The second volume of Kershaw's extraordinary biography of Hitler displays such a detailed narrative sweep and analytic incisiveness that it is impossible to put down. Kershaw illuminates how Hitler's brand of leadership was little more than a series of gambles, fierce demonstrations of will, and brilliant propaganda coups. At the same time, the regime's bureaucratic fragmentation and personal rivalries resulted in growing inefficiency and an ideological radicalization that centered on Hitler's "vision" of racial purity and imperial conquest. Kershaw also shows that Hitler never gave written or detailed orders during the genocidal attempt to "solve" the Jewish question. Rather, he let his subordinates carry out what they assumed were his wishes. Since writing Mein Kampf, he had linked the mass murder of Jews to waging war; so as the war expanded, the killings escalated into the "final solution." Both the war and genocide were driven by his brutally Darwinian views on life and history and his sense of having little time. Furthermore, Hitler's style of leadership through improvisation and the resulting "breakdown of governmental structures" prevented other institutions or groups from bypassing him. After appointing himself supreme army commander in December 1941, Hitler left nonmilitary affairs to squabbling underlings. Yet so thorough was Nazism's control and so widespread was public support (until the defeats began to accumulate) that only in July 1944 did a serious assassination plot develop. Here Kershaw's account-and his description of Hitler's final weeks in his bunker-are mesmerizing.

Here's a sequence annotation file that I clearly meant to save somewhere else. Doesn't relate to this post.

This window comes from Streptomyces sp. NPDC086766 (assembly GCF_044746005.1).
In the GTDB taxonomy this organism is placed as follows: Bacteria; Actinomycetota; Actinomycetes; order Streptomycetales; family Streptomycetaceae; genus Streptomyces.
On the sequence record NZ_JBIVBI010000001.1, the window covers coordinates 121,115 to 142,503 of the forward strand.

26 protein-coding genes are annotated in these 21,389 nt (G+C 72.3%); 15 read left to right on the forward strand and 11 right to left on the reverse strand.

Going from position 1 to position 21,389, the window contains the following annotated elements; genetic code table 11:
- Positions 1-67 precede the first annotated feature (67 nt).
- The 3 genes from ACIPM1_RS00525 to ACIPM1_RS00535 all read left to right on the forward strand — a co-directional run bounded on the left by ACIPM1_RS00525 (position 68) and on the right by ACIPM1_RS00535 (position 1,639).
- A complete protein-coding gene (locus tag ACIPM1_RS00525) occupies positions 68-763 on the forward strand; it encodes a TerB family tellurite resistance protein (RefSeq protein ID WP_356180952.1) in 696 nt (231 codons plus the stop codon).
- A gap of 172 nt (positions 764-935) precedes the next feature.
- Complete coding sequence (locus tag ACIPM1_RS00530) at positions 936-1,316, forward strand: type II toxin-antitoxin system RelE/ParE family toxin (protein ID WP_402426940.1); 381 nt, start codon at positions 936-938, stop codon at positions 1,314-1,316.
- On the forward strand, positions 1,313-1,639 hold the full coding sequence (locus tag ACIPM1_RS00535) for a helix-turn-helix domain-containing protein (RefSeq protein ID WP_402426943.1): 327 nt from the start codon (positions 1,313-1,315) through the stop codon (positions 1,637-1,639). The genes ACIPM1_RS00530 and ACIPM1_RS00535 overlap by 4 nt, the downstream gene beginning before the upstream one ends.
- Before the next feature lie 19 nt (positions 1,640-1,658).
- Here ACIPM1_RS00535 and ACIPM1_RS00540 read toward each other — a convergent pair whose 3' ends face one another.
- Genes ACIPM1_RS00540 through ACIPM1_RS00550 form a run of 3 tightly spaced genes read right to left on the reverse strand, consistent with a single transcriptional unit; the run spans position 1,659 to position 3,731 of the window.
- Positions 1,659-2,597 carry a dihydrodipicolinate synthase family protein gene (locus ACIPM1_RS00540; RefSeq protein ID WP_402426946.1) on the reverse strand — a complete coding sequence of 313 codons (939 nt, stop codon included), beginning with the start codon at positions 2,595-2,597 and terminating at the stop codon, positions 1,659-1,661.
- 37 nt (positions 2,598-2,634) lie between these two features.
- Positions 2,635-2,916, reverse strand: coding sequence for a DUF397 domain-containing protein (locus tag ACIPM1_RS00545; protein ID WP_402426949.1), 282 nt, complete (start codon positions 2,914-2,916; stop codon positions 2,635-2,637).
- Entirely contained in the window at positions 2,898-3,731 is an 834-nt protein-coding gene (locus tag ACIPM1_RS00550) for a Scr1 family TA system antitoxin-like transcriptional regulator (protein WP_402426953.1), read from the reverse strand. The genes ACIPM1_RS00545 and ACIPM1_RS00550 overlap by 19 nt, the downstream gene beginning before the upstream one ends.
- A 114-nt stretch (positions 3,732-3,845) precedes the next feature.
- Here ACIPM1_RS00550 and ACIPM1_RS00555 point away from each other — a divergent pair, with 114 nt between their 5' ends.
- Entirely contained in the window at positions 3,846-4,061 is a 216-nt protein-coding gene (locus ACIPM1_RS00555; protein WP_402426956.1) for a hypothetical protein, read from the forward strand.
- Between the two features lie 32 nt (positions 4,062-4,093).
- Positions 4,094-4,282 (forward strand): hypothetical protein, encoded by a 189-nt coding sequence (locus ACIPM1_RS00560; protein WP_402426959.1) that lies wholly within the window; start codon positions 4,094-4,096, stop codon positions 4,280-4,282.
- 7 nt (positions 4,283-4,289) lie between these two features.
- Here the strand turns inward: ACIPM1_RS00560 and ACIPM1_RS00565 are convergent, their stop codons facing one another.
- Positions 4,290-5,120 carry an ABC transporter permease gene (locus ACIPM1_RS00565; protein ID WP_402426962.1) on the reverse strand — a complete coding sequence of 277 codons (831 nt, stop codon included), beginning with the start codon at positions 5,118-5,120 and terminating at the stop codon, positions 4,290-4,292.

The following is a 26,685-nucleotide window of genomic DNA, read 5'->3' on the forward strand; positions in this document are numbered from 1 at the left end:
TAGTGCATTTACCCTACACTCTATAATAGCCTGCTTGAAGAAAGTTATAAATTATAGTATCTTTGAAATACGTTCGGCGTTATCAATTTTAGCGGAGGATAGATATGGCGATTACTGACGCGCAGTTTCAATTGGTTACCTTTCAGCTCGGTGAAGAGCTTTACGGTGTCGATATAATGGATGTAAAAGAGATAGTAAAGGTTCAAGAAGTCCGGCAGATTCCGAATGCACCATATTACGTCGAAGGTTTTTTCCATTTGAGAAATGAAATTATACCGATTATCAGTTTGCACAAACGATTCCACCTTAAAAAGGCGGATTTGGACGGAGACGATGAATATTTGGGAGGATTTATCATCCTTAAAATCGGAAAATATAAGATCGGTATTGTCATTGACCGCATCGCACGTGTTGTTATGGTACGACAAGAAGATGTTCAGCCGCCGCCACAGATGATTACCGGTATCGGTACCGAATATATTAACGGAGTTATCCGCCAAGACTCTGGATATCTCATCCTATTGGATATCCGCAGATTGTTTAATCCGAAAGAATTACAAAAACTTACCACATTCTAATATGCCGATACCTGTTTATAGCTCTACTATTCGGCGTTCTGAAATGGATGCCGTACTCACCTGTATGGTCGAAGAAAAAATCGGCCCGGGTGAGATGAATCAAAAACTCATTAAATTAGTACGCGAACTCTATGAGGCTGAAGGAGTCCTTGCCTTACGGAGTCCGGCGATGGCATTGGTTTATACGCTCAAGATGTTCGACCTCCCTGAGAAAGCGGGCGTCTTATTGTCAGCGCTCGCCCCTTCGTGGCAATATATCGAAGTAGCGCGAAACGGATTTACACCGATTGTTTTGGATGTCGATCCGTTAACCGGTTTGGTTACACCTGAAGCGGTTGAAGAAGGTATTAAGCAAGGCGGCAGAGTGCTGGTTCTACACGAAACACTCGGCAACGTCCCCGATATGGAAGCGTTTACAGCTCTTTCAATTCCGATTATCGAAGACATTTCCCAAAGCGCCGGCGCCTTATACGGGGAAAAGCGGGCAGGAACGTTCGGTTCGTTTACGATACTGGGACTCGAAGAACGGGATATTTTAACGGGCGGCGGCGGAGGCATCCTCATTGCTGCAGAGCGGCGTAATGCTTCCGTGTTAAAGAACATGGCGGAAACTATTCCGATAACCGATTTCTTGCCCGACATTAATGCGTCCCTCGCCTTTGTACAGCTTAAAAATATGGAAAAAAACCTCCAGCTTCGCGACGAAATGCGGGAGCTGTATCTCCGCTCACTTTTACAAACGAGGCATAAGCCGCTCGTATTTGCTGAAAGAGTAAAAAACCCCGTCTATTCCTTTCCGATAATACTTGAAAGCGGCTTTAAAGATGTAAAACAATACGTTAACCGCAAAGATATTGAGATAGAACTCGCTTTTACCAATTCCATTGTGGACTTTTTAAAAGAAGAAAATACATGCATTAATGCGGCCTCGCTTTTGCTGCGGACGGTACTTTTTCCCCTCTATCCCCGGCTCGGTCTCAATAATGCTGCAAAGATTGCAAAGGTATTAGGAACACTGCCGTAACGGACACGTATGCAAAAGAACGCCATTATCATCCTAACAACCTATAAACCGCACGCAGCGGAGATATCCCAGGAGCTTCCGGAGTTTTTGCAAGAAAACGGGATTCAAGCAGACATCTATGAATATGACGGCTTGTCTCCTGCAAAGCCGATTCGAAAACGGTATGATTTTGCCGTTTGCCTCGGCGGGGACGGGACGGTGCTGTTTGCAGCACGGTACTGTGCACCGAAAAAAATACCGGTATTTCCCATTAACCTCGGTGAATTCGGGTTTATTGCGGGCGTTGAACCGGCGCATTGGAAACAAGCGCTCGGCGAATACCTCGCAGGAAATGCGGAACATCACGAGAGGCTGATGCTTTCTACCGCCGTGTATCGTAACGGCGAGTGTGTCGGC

Yet the central mystery remains. Why did a civilized and educated nation entrust its fate to a "self-professed political savior" whose endless threats to "annihilate" his enemies should have left little doubt about his true aims? The appeals of Nazi ideology and Hitler's early successes, as well as his ability to combine mysticism and nationalism, provide part of the answer. Still, rational explanations take one only so far.